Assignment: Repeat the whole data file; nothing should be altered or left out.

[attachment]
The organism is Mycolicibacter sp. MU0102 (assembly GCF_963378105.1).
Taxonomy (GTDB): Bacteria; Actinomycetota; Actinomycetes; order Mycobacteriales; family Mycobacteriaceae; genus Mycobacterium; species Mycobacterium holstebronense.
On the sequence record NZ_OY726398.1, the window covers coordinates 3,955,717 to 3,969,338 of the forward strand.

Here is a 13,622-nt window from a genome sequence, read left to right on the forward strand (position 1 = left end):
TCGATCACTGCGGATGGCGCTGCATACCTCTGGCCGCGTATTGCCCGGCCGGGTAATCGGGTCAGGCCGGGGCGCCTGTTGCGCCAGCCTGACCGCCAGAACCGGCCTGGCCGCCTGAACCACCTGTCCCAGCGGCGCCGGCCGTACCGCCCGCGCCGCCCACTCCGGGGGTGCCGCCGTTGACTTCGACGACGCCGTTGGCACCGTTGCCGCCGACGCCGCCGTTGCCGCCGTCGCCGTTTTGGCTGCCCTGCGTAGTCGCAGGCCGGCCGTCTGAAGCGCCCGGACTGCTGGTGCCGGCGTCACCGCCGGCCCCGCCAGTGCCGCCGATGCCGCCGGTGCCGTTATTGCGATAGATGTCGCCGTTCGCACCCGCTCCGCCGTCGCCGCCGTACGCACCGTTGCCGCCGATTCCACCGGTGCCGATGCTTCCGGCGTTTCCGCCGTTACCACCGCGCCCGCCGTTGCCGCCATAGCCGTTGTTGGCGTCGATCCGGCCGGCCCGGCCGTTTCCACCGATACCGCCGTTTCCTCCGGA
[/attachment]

The organism is Mycolicibacter sp. MU0102 (assembly GCF_963378105.1).
Taxonomy (GTDB): Bacteria; Actinomycetota; Actinomycetes; order Mycobacteriales; family Mycobacteriaceae; genus Mycobacterium; species Mycobacterium holstebronense.
On the sequence record NZ_OY726398.1, the window covers coordinates 3,955,717 to 3,969,338 of the forward strand.

Here is a 13,622-nt window from a genome sequence, read left to right on the forward strand (position 1 = left end):
TCGATCACTGCGGATGGCGCTGCATACCTCTGGCCGCGTATTGCCCGGCCGGGTAATCGGGTCAGGCCGGGGCGCCTGTTGCGCCAGCCTGACCGCCAGAACCGGCCTGGCCGCCTGAACCACCTGTCCCAGCGGCGCCGGCCGTACCGCCCGCGCCGCCCACTCCGGGGGTGCCGCCGTTGACTTCGACGACGCCGTTGGCACCGTTGCCGCCGACGCCGCCGTTGCCGCCGTCGCCGTTTTGGCTGCCCTGCGTAGTCGCAGGCCGGCCGTCTGAAGCGCCCGGACTGCTGGTGCCGGCGTCACCGCCGGCCCCGCCAGTGCCGCCGATGCCGCCGGTGCCGTTATTGCGATAGATGTCGCCGTTCGCACCCGCTCCGCCGTCGCCGCCGTACGCACCGTTGCCGCCGATTCCACCGGTGCCGATGCTTCCGGCGTTTCCGCCGTTACCACCGCGCCCGCCGTTGCCGCCATAGCCGTTGTTGGCGTCGATCCGGCCGGCCCGGCCGTTTCCACCGATACCGCCGTTTCCTCCGGA